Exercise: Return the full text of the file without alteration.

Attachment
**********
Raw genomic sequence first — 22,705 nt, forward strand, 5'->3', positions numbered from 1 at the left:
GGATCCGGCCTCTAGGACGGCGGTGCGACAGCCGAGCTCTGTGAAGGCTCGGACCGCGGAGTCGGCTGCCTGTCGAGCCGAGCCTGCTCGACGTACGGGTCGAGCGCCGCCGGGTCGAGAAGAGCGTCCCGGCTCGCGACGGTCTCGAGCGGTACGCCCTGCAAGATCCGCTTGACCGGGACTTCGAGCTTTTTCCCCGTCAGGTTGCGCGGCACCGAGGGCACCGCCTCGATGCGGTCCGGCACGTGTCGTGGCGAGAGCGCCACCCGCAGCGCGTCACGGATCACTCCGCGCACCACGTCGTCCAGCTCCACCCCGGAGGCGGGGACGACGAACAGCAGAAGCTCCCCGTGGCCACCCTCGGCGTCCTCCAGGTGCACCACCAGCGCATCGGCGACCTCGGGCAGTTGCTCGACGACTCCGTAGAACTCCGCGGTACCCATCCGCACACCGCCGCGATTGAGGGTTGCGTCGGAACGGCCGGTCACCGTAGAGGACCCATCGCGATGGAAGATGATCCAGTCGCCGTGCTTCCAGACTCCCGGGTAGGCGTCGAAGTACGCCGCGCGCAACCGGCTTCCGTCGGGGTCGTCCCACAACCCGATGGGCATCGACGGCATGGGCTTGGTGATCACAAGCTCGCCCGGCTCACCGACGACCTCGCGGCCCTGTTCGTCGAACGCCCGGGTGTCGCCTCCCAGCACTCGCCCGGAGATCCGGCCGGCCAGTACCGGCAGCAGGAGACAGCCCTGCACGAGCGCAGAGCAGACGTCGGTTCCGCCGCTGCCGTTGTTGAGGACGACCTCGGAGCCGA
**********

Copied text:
Raw genomic sequence first — 22,705 nt, forward strand, 5'->3', positions numbered from 1 at the left:
GGATCCGGCCTCTAGGACGGCGGTGCGACAGCCGAGCTCTGTGAAGGCTCGGACCGCGGAGTCGGCTGCCTGTCGAGCCGAGCCTGCTCGACGTACGGGTCGAGCGCCGCCGGGTCGAGAAGAGCGTCCCGGCTCGCGACGGTCTCGAGCGGTACGCCCTGCAAGATCCGCTTGACCGGGACTTCGAGCTTTTTCCCCGTCAGGTTGCGCGGCACCGAGGGCACCGCCTCGATGCGGTCCGGCACGTGTCGTGGCGAGAGCGCCACCCGCAGCGCGTCACGGATCACTCCGCGCACCACGTCGTCCAGCTCCACCCCGGAGGCGGGGACGACGAACAGCAGAAGCTCCCCGTGGCCACCCTCGGCGTCCTCCAGGTGCACCACCAGCGCATCGGCGACCTCGGGCAGTTGCTCGACGACTCCGTAGAACTCCGCGGTACCCATCCGCACACCGCCGCGATTGAGGGTTGCGTCGGAACGGCCGGTCACCGTAGAGGACCCATCGCGATGGAAGATGATCCAGTCGCCGTGCTTCCAGACTCCCGGGTAGGCGTCGAAGTACGCCGCGCGCAACCGGCTTCCGTCGGGGTCGTCCCACAACCCGATGGGCATCGACGGCATGGGCTTGGTGATCACAAGCTCGCCCGGCTCACCGACGACCTCGCGGCCCTGTTCGTCGAACGCCCGGGTGTCGCCTCCCAGCACTCGCCCGGAGATCCGGCCGGCCAGTACCGGCAGCAGGAGACAGCCCTGCACGAGCGCAGAGCAGACGTCGGTTCCGCCGCTGCCGTTGTTGAGGACGACCTCGGAGCCGA